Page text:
And, just like Baptism, it is a ritual performed in community. Just like Baptism, I would argue one of the things Conformation is about is community. Last I would argue, just like Baptism, the grace of God makes God’s own self available to us in the Rite of Confirmation.
However, I would also argue that, unlike Baptism, with Confirmation both the individual and we in the community of faith need to be proactive in participating in the grace offered by God with the rite. Indeed, while the grace of God is present, the reality of that grace is it needs our active participation to come to a state of full fruition, to come to a place of full enhancement.
In fact, over the years I’ve said Confirmation is not a rite of passage for teens. The Rite of Conformation is often looked at that way but to see Confirmation as a rite of passage is a very, very, very secular way of looking at it.
What I have said is all adults should go through the process of Confirmation every fifteen or twenty years. Why? The point of Confirmation is that it can be a process of renewal, refreshment and revitalization for us on our faith journey. Our active participation is a key part of the rite because continues once the ritual is finished.
The culture has unfortunately attached baggage to the rite. The first piece of baggage is the aforementioned idea that Confirmation is a right of passage. It is not.
Another is many think Confirmation is something which happens to them rather than the person being confirmed striving to participate in and with the grace God offers. The short version of my point is simple. Our active participation with God is vital not just or only in the process called Confirmation but in the journey called life. (Slight pause.)
All this circles back to asking you to look into the eyes of your neighbor. And all this circles back to what I think Philip is really asking: “Where is God?” (Slight pause.)
You see, the claim of Christianity is simple. Christ lives. But Christ lives where— in time, in space, in a place? (Slight pause.)
I want to suggest Christ is here, among us. Christ lives with us. Christ is reflected in each of us and in all of us, reflected in the community. Indeed, we call it the community of Christ.
I also want to suggest two things are necessary to constitute the community of Christ. First, the grace of God as found in the sacraments is necessary. God acts; we experience the grace of God.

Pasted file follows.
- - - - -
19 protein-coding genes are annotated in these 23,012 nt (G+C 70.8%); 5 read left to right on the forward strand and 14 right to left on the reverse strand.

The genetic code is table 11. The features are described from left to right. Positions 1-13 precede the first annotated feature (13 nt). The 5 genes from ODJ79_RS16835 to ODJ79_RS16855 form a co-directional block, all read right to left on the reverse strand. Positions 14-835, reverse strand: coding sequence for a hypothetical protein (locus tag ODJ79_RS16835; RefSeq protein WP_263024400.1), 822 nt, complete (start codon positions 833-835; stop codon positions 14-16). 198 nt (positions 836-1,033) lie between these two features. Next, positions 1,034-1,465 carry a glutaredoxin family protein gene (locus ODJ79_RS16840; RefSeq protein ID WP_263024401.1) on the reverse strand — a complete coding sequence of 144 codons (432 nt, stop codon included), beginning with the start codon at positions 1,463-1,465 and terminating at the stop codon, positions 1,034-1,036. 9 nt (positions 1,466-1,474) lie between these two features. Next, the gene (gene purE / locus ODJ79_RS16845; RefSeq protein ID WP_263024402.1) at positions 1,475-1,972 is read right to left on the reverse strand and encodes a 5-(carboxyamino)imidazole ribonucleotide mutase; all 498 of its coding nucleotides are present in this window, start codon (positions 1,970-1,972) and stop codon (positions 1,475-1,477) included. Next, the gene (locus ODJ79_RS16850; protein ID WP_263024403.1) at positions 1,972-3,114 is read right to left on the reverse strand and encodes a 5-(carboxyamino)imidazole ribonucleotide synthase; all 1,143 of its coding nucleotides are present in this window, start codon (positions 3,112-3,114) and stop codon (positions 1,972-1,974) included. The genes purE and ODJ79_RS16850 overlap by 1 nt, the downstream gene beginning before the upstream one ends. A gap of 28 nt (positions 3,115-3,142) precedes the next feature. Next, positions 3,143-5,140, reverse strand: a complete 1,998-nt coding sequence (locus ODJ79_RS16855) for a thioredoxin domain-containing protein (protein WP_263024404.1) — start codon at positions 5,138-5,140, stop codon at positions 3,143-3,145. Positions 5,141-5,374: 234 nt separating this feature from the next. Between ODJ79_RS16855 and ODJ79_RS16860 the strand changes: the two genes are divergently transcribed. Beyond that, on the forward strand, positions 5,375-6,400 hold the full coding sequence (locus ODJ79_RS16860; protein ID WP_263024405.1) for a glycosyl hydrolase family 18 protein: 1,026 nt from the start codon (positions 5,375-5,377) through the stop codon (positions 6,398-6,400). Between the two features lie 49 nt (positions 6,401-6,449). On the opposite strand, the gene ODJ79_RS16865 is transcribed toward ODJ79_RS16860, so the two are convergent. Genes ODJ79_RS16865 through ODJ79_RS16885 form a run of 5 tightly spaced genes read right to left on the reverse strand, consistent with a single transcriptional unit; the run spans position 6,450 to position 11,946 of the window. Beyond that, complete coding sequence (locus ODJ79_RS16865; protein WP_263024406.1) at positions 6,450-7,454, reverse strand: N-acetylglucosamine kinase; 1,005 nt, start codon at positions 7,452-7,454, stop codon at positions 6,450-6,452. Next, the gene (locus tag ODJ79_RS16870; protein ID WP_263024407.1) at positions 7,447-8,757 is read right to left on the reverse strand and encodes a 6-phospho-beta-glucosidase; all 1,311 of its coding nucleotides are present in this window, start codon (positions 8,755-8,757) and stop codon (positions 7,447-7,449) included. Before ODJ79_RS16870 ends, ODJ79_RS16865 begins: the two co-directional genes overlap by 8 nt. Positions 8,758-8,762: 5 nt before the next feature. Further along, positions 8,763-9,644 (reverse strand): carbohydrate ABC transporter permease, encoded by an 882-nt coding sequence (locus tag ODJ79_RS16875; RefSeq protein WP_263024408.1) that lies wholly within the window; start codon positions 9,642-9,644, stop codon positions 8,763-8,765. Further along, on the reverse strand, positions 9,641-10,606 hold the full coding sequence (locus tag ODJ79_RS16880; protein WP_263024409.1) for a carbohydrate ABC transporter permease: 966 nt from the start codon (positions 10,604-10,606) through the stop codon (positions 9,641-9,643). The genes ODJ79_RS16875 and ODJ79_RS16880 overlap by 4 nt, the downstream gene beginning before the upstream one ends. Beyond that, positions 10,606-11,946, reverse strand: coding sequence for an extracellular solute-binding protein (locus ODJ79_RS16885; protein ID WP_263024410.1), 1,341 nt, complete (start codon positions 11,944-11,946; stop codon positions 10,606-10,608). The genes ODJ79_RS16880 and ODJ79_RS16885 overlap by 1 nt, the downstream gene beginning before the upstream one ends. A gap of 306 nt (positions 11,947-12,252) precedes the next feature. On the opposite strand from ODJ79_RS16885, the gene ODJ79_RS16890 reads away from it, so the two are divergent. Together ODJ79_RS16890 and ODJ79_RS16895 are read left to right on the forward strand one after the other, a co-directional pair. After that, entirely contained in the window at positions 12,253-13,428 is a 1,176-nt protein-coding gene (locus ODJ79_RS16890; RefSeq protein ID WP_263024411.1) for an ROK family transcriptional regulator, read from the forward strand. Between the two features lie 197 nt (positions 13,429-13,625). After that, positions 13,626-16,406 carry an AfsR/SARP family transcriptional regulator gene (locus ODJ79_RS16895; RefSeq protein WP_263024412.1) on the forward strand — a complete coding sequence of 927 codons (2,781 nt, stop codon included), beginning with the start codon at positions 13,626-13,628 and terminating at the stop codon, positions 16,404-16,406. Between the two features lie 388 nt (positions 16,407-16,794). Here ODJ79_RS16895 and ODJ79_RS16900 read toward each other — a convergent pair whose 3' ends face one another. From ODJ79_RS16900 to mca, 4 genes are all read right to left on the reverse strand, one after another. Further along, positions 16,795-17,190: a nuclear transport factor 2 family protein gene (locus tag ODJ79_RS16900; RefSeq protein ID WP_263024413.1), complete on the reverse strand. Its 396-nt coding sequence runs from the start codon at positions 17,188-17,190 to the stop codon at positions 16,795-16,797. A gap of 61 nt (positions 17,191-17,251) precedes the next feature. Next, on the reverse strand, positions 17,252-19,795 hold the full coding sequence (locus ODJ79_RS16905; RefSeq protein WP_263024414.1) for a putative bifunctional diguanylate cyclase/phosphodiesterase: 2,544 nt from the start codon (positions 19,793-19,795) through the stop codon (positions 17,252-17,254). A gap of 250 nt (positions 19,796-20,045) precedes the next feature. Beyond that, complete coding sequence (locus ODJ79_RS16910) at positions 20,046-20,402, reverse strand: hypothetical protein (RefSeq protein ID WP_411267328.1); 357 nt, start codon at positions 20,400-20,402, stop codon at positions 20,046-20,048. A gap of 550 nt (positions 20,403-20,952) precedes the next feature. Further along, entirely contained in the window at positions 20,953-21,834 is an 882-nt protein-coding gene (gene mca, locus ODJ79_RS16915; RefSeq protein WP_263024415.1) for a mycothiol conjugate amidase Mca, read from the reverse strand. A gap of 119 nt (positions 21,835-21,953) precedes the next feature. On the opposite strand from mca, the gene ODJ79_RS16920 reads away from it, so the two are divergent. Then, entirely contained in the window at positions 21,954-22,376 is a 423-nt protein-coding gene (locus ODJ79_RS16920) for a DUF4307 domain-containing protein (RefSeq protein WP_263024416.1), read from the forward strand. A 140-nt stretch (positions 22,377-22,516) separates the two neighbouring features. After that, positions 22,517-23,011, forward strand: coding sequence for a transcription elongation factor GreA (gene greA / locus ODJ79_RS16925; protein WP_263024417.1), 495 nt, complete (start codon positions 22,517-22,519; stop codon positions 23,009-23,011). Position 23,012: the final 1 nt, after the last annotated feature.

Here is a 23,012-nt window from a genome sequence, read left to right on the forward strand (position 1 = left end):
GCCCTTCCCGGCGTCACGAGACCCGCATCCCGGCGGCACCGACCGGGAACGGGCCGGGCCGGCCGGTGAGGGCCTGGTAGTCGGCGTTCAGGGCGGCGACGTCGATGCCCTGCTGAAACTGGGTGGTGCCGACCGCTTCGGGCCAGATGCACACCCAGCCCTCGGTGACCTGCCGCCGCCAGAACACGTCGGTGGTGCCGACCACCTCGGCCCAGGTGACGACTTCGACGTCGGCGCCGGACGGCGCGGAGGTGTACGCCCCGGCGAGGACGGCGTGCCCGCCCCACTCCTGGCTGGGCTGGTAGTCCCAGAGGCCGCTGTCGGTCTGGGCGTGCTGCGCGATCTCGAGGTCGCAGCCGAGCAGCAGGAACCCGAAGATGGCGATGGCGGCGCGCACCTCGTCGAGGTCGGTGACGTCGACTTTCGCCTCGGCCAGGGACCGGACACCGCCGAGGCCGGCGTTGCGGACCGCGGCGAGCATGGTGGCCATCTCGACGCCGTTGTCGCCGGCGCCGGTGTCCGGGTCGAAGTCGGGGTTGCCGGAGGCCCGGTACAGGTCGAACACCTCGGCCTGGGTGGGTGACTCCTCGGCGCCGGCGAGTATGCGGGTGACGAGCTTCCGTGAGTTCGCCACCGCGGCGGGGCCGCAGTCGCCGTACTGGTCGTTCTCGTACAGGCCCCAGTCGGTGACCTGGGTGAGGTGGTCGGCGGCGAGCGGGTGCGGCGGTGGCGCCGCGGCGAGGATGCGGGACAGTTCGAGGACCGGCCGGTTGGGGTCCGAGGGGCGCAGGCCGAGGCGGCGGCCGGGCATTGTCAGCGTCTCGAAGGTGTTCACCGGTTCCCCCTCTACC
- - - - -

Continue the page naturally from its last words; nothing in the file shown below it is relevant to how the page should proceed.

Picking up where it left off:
Second, our participation in the grace God offers as found in the rites of the church such as Confirmation and our participation in the life of the church is vital. Together these rituals are a reminder to us that God is with us, Christ lives, and that the community which surrounds us is the dwelling place of God. God lives among us; Christ is with us.
Further, given the grace God offers through this community of Christ, we can find forgiveness, equity, peace, joy, hope, freedom and the love of God in each of us as we support one another on the journey called life. So, as we experience this journey called life, let’s keep looking in each others eyes. Why? God lives among us; Christ is with us. Amen.
United Church of Christ, First Congregational, Norwich, New York
ENDPIECE: It is the practice of the Pastor to speak after the Closing Hymn, but before the Choral Response and Benediction. This is an précis of what was said: “It has been argued we Americans have a religious culture. I would suggest, rather, that we are not a religious culture. We are culturally religious. That’s a big difference. And I think being culturally religious— a religiosity which derives from the culture— is not what God seeks. Rather God encourages us to participate with God in this world in a religious culture which embodies forgiveness, equity, peace, joy, hope, freedom and the love of God in each other as we support each other on the journey called life. Culturally religious populations only pretend to embodied forgiveness, equity, peace, joy, hope, freedom and love. Pretending doesn’t work with God.”
BENEDICTION: Jesus assures us we will be empowered to do great works. We are, in fact, representatives of Christ, as we share the gifts God has granted us. And may the love of God the creator which is real, the Peace of Christ which surpasses all understanding and the companionship of the Holy Spirit which is ever present, keep our hearts and minds in the knowledge of God and in the care of God this day and forever more. Amen.
 As the Sacrament of Baptism and the Rite of Confirmation were both celebrated this day and the Bell Choir played two anthems, there were a lot of visitors and relatives present.